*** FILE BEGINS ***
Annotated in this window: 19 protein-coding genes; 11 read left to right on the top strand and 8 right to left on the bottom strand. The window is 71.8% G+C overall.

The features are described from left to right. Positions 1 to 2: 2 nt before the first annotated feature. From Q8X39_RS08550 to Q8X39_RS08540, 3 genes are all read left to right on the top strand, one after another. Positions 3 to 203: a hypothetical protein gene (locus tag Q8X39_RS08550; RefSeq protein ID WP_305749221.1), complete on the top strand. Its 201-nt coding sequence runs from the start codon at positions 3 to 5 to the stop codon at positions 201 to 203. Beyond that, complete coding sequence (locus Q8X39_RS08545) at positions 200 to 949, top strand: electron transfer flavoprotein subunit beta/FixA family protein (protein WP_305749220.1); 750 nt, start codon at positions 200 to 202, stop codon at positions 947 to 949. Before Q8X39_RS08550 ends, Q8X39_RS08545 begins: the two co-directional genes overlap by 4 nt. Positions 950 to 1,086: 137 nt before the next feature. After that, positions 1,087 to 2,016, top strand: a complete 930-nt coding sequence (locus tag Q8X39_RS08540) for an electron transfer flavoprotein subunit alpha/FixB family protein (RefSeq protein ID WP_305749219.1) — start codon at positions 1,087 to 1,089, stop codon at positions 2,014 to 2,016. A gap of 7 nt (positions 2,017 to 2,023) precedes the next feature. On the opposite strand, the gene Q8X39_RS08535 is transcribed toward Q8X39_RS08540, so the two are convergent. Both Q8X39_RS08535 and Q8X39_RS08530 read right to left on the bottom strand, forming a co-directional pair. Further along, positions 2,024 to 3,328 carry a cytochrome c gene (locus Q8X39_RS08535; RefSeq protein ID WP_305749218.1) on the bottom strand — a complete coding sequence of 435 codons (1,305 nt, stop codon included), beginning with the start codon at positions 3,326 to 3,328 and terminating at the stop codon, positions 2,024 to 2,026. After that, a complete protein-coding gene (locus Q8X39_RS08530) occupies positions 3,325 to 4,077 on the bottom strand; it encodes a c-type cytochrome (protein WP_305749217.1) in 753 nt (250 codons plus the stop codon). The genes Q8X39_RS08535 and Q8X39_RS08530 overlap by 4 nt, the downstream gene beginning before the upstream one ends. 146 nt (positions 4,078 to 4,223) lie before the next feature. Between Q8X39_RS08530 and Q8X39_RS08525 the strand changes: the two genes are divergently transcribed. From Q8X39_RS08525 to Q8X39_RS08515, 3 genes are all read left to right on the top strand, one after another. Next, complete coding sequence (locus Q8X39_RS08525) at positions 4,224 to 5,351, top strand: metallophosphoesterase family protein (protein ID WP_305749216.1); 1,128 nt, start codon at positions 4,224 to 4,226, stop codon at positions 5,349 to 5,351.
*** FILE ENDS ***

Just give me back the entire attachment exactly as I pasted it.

Annotated in this window: 19 protein-coding genes; 11 read left to right on the top strand and 8 right to left on the bottom strand. The window is 71.8% G+C overall.

The features are described from left to right. Positions 1 to 2: 2 nt before the first annotated feature. From Q8X39_RS08550 to Q8X39_RS08540, 3 genes are all read left to right on the top strand, one after another. Positions 3 to 203: a hypothetical protein gene (locus tag Q8X39_RS08550; RefSeq protein ID WP_305749221.1), complete on the top strand. Its 201-nt coding sequence runs from the start codon at positions 3 to 5 to the stop codon at positions 201 to 203. Beyond that, complete coding sequence (locus Q8X39_RS08545) at positions 200 to 949, top strand: electron transfer flavoprotein subunit beta/FixA family protein (protein WP_305749220.1); 750 nt, start codon at positions 200 to 202, stop codon at positions 947 to 949. Before Q8X39_RS08550 ends, Q8X39_RS08545 begins: the two co-directional genes overlap by 4 nt. Positions 950 to 1,086: 137 nt before the next feature. After that, positions 1,087 to 2,016, top strand: a complete 930-nt coding sequence (locus tag Q8X39_RS08540) for an electron transfer flavoprotein subunit alpha/FixB family protein (RefSeq protein ID WP_305749219.1) — start codon at positions 1,087 to 1,089, stop codon at positions 2,014 to 2,016. A gap of 7 nt (positions 2,017 to 2,023) precedes the next feature. On the opposite strand, the gene Q8X39_RS08535 is transcribed toward Q8X39_RS08540, so the two are convergent. Both Q8X39_RS08535 and Q8X39_RS08530 read right to left on the bottom strand, forming a co-directional pair. Further along, positions 2,024 to 3,328 carry a cytochrome c gene (locus Q8X39_RS08535; RefSeq protein ID WP_305749218.1) on the bottom strand — a complete coding sequence of 435 codons (1,305 nt, stop codon included), beginning with the start codon at positions 3,326 to 3,328 and terminating at the stop codon, positions 2,024 to 2,026. After that, a complete protein-coding gene (locus Q8X39_RS08530) occupies positions 3,325 to 4,077 on the bottom strand; it encodes a c-type cytochrome (protein WP_305749217.1) in 753 nt (250 codons plus the stop codon). The genes Q8X39_RS08535 and Q8X39_RS08530 overlap by 4 nt, the downstream gene beginning before the upstream one ends. 146 nt (positions 4,078 to 4,223) lie before the next feature. Between Q8X39_RS08530 and Q8X39_RS08525 the strand changes: the two genes are divergently transcribed. From Q8X39_RS08525 to Q8X39_RS08515, 3 genes are all read left to right on the top strand, one after another. Next, complete coding sequence (locus Q8X39_RS08525) at positions 4,224 to 5,351, top strand: metallophosphoesterase family protein (protein ID WP_305749216.1); 1,128 nt, start codon at positions 4,224 to 4,226, stop codon at positions 5,349 to 5,351.